A large carnivorous dinosaur the size of a bus that slashed its prey to death has been recognized as a new species 30 years after its remains were dug up in Utah. Allosaurus jimmadseni
The remains of the meat-eating Allosaurus jimmadseni uncovered by scientists in 1990. Which roamed the North American flood plains 155 million years ago.
A study of the bones of A. jimmadseni has been published in the famous journal PeerJ. It took seven years of hardworking to prepare the bones of this giant for analysis.
The 4,000-pound beast reached lengths of up to 29 feet and, much like the Tyrannosaurs rex, it ran on two legs.
‘Recognising a new species of dinosaur in rocks that have been intensely investigated for over 150 years is an outstanding experience of discovery,’ said Dr Daniel Chure, a retired palaeontologist at the Dinosaur National Monument in north-eastern Utah and co-lead author on the study.
A.jimmadseni and T. rex have a different skeletal structure, that is why it has been described as, an entirely new species.
According to Professor Mark Loewen(co lead author), of the Natural History Museum of Utah ‘The skull of Allosaurus jimmadseni is more lightly built than its later relative Allosaurus fragilis, suggesting a different feeding behaviour between the two,’.
However, the new dinosaur’s head was flatter and weaker than A. fragilis, and it had worse eyesight, with a narrower field of vision which suggests that it had more difficulty in catching its prey.
The bones structure of Allosaurus jimmadseni indicates that it possessed a unique upper jaw and cheeks, while a decorative crest stretched from its horns to the eyes, just in front of the nose.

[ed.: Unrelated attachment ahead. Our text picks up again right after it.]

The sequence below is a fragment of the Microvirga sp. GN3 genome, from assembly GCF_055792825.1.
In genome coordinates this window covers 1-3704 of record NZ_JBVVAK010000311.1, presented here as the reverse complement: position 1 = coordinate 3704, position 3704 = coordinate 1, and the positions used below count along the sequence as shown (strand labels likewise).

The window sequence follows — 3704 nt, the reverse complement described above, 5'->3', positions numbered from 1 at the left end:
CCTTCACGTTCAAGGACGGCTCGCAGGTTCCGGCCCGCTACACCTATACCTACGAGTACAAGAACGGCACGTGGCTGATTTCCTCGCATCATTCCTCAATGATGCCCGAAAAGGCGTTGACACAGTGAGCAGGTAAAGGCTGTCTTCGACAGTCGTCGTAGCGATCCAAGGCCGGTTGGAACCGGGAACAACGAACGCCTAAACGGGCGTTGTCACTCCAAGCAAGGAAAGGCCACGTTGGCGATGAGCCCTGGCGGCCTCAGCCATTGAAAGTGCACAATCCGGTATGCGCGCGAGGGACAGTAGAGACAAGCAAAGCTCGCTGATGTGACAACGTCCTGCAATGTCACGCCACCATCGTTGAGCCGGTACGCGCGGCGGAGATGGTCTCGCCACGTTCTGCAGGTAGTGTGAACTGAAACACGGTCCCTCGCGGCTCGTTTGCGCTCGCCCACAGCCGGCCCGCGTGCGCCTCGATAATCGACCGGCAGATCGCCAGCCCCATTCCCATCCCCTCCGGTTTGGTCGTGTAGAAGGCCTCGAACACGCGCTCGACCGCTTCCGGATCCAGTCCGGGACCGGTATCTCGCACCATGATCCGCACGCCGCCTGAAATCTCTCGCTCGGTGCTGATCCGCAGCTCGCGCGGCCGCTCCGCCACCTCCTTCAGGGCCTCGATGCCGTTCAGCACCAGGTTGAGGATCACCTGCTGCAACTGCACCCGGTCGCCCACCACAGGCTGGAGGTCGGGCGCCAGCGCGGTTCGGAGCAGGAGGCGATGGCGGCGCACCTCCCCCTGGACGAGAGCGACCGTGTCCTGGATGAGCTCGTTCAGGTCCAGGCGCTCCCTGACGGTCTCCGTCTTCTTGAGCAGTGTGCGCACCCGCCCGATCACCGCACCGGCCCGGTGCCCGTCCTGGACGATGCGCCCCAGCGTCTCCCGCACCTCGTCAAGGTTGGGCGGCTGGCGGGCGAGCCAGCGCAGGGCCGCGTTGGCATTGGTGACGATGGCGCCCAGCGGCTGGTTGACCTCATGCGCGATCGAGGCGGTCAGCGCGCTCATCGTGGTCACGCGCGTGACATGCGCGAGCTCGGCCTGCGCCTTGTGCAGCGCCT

Dr. Brent Breithaupt, the regional paleontologist for the Bureau of Land Management, Cheyenne, Wyoming said ‘this exciting new study illustrates the importance of continued paleontological investigations on public lands in the West. Discovery of this new taxon of dinosaur will provide important information about the life and times of Jurassic dinosaurs and represents another unique component of America’s Heritage.’
Paleontologists say A. jimmadseni would have lived on the semi-arid Morrison Formation floodplains throughout the western interior of North America – including land that’s now part of Utah, Colorado and Wyoming.
Early Morrison Formation dinosaurs were replaced by some of the most famous dinosaurs of the Late Jurassic period, including Diplodocus and Stegosaurus.
The new species’ almost complete skeleton has been unveiled at the Natural History Museum of Utah
It was back in 1990 that George Engelmann of the University of Nebraska, Omaha initially discovered the initial skeleton of the new species within Dinosaur National Monument, a national park bordering Colorado and Utah that preserves an abundance of dinosaur fossils.
Six years after the headless skeleton was collected, the radioactive skull belonging to the skeleton was uncovered using a radiation detector by Ramal Jones of the University of Utah.
A. jimmadseni has been named after Utah’s state paleontologist James H Madsen Jr, who died in 2009 after excavating and studying tens of thousands of Allosaurus bones.
The origin tree of dinosaurs
What is Allosaurus?
Allosaurus is a genus of carnivorous theropod dinosaur that lived 155 to 145 million years ago during the Late Jurassic period. They were typically a large theropod, having a massive skull on a short neck, a long, slightly sloping tail, and reduced forelimbs. Allosaurus fragilis, the best-known species, had an average length of 8.5 m (28 ft), with the largest definitive Allosaurus specimen (AMNH 680) estimated at 9.7 meters (32 feet) long, and an estimated weight of 2.3 metric tons (2.5 short tons).
Currently, there is six species of Allosaurus are known including the recently discovered Allosaurus jimmadseni.
- A. amplus
- A. atrox
- A. europaeus
- A. fragilis
- A. jimmadseni
- A. lucasi